Sixteen cases (20 knees) of arthroplasties using the AMK prosthesis were clinically and radiographically evaluated. The mean age was 69 years in the osteoarthritic group (11 cases) and 58 years in the rheumatoid arthritic group (5 cases). The follow-up period ranged from 6 to 27 months (mean 19 months). Mean JOA knee rating score improved from 55 to 78 points in the OA group and from 51 to 73 in the RA group. Supine active flexion averaged 125° preoperatively and 111° postoperatively in the OA group, and 100° preoperatively and 105°postoperatively in the RA group. Radiolucencies, present in two cemented tibial components, were less than 1mm. Sclerotic lines were noticed at the bone-implant interface in five tibial components and one femoral component. No cases of dislocation or subluxation of the patellofemoral joint were seen on the axial view.
A rare case of total aplasia. of the posterior arch of the atlas is presented. A 67-year-old man complained of left forearm numbness. X-ray and CT findings showed a complete absence of the posterior arch of the atlas. No bone or catilage was seen there on MRI. A week later he had been completely free of symptons with no treatment. This case is the second report of total aplasia of the posterior arch of the atlas in Japan.
We studies 57 knees in 55 patients. 47 knees in 43 had osteoarthritis (OA), and 9 knees in 7 had rheumatoid arthritis (RA). Average age was 71.0 years and the mean follow-up was 3.5 years. On radiological examination, no cases had a “Clear Zone” of over 2mm. Six knees (10.5%) had patella malposition. Using the criteria described by three universities, clinical score was 83.0 points in OA and 80.0 points in RA. These successful results may have been due to preoperative traction, ROM exercise, and exact surgical technique.
Total Knee replacement for cases with knee ankylosis or revision of TKR with Patella infra require extra surgery. Two cases of tibial fracture following TKR with osteotomy of the tibial tubercle as an extra operation were reviewed in this report. We believe that the cause of the tibial fractures was initiation of full weight bearing at too early a stage in recovery.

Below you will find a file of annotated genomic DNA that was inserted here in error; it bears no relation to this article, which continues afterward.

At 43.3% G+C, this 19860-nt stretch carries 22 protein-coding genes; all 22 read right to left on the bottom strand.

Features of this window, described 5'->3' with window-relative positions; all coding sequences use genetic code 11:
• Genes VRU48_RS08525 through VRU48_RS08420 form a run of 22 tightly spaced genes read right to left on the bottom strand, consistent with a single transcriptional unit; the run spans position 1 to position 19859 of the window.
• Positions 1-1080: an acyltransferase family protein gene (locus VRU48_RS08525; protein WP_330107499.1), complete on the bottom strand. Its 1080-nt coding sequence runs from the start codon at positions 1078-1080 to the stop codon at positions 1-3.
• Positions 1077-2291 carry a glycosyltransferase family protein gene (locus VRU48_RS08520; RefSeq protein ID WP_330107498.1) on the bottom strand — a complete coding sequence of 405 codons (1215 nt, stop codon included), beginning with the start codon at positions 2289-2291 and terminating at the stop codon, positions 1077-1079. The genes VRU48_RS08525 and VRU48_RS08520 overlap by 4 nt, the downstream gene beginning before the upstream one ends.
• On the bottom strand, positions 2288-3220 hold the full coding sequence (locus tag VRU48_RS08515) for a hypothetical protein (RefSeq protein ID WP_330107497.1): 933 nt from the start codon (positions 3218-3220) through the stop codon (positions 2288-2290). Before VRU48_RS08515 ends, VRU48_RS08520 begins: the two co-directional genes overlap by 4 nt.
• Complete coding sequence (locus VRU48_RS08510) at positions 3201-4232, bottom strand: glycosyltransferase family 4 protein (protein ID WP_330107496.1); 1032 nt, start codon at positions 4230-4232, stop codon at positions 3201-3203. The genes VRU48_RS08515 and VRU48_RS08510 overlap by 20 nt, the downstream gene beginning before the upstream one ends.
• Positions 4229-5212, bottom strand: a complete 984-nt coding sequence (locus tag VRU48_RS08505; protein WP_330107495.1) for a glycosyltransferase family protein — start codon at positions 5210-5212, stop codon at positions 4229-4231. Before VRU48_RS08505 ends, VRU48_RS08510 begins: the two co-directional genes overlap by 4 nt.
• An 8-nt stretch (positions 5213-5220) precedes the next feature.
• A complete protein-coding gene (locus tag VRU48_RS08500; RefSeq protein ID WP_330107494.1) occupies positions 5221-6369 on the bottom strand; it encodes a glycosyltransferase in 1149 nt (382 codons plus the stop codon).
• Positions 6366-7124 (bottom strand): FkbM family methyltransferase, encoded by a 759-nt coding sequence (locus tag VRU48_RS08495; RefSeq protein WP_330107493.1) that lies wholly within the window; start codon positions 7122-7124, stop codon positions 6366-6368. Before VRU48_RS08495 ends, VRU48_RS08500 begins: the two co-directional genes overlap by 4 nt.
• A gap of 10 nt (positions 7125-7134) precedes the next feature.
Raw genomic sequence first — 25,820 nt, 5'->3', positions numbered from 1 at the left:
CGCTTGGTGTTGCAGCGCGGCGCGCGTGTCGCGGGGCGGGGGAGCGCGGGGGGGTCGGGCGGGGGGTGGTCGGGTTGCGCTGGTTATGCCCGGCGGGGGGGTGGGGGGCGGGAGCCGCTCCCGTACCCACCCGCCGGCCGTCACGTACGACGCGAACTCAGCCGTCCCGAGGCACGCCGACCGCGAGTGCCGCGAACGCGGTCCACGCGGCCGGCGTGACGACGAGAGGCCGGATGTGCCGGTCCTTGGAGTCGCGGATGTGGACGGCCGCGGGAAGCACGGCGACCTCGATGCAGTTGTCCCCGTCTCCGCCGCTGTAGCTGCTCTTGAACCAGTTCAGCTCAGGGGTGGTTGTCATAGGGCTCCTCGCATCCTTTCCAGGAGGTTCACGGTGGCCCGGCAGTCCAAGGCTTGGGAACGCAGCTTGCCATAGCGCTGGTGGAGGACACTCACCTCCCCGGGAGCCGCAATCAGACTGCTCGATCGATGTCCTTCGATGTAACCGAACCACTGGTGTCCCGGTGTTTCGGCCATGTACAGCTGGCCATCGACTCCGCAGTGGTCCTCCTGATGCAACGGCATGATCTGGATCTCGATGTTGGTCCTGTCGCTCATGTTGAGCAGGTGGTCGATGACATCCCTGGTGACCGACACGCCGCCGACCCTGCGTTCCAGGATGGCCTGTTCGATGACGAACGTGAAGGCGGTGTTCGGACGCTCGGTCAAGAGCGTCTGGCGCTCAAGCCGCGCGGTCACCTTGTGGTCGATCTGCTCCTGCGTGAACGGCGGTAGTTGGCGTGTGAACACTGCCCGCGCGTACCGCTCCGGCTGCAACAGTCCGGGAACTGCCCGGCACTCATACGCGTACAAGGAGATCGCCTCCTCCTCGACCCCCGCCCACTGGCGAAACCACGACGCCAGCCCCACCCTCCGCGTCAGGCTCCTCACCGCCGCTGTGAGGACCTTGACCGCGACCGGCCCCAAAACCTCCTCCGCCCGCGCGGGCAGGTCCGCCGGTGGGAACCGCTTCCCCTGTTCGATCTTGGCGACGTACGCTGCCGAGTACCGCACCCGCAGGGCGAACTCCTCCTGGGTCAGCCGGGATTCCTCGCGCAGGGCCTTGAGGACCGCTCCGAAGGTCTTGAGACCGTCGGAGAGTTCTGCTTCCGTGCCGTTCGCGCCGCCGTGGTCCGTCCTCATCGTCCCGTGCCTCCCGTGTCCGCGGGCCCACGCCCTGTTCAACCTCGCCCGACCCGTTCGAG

We monitered the anterior compartmental pressure of the lower leg continuously using the Millar transducer systems following high tibial osteotomy. We measured 8 anterior compartmental pressures [7 women, 1 man, average age 61.3 (50-68) years old] who were diagnosed as seven cases of osteoarthrosis and 1 aseptic necrosis of the medial femoral condyle preoperatively. We measured the anterior compartmental pressure 6 hours postoperatively and investigated factors that influence this pressure. These factors were (1) active and passive dorsiflexion, plantarflexion of the ankle, (2) to elevate and lower the lower limb, (3) to clamp the drain for 1 hour, (4) attachment of venous foot pump to the plantar portion for 1 hour. We found that active dorsi and plantar flexion of the ankle, and clamping the drain increased the anterior compartmental pressure significantly, but elevating the lower limb and attachment of venous foot pump decreased compartmental pressure significantly.